Monday, February 17, 2014

Assessment of forest biomass for use as energy. GIS-based analysis of geographical availability and locations of wood-fired power plants in Portugal

Following the establishment of Portugal's national policy programs concerning renewable energy, which calls for a 45% commitment of renewable energy by 2010, Portugal began various studies regarding the potential of biomass. Portugal is one of the more heavily forested European countries and as such the gains from using wood power plants has considerably more appeal than in most other European countries. To harness this energy 20 power plants with a supply of 86.4 MW are currently in construction. These plants produce a form of electrical and thermal energy known as combined heat and power (CHP). The creation of these plants will greatly increase the degradation of forest resources and in order to counter or limit this damage several studies were conducted for this purpose. At first the potential levels of  biomass energy was  determined through GIS and foliage coverage. 
This study focuses both on the viability of CHP production as well as solely electrical productivity. When analyzed through this lens additional sources of renewable energy would need to be created to acheive a 45% quota. Implementing CHP on the otherhand would satisfy this 45% requirement and then some.
Viana, H. (2010). Assessment of forest biomass for use as energy. gis-based analysis of geographical availability and locations of wood-fired power plants in portugal. Applied Energy87(8), 2551-2560. Retrieved from http://www.sciencedirect.com/science/article/pii/S0306261910000383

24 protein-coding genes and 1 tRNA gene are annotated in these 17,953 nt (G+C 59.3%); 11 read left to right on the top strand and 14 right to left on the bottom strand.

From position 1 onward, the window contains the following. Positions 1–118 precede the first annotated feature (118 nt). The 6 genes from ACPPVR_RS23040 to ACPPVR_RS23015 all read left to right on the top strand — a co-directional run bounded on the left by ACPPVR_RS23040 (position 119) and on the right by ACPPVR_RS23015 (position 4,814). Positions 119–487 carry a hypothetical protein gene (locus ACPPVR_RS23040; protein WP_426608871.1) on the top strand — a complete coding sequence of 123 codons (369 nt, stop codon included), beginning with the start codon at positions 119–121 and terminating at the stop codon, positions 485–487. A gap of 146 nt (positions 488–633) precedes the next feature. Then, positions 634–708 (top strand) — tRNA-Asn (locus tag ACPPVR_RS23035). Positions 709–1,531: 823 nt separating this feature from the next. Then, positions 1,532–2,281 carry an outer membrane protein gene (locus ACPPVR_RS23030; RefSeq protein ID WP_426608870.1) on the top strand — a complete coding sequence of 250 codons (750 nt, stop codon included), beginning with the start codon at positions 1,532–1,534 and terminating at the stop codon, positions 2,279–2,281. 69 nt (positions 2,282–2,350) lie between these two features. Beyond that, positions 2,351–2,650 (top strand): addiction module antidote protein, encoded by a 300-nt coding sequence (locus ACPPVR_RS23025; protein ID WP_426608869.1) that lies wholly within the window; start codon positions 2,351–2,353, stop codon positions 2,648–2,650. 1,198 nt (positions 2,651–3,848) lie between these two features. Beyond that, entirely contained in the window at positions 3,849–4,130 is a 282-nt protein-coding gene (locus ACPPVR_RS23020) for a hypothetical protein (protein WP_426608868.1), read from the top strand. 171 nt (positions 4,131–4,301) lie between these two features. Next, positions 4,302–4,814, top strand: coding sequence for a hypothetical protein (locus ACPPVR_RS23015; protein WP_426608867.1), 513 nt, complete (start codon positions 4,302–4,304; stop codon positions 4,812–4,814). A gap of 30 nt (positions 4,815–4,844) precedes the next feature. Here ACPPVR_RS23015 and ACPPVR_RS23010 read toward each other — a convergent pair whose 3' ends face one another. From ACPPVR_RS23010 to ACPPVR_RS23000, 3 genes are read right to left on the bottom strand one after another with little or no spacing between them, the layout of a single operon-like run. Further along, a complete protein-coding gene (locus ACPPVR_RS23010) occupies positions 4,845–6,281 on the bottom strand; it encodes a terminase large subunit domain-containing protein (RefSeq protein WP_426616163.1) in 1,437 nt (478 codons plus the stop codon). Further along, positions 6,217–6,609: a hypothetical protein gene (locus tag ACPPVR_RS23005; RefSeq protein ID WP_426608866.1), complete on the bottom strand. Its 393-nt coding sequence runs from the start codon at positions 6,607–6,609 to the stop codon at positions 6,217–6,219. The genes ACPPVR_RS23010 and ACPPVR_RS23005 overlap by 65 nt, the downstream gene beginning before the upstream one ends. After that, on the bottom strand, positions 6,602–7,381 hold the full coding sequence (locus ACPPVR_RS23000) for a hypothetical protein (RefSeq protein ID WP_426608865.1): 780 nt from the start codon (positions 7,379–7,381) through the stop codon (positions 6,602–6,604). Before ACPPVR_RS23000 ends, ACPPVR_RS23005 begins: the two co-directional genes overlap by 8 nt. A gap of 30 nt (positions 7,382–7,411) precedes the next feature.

4 comments:

  1. What's interesting is the fact that Portugal was able to maintain this level of vegetation for so long, I was sure that the industrial revolution would have wiped most of its forests out. Aside from that I'm curious just how viable this solution is despite the energy quota being met and the "counters" to the degradation of these Portuguese forests. How tight is the country's environmental laws and is there a possibility they might need to export energy to their neighbor instead of just supplying for their own country?

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  2. Sorry Austin. I totally posted the same article for my thing too. Didn't see yours until after I'd typed mine up.

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  3. I like that GIS is not only used for mapping things that currently exist, but also can map potential outcomes for the future. This will be extremely helpful considering the damage Portugal might do to its biodiversity in their forests because of these power plants. The total theoretical is nearly half of the total forests in Portugal. It makes me wonder what lengths countries will go to for renewable energy.

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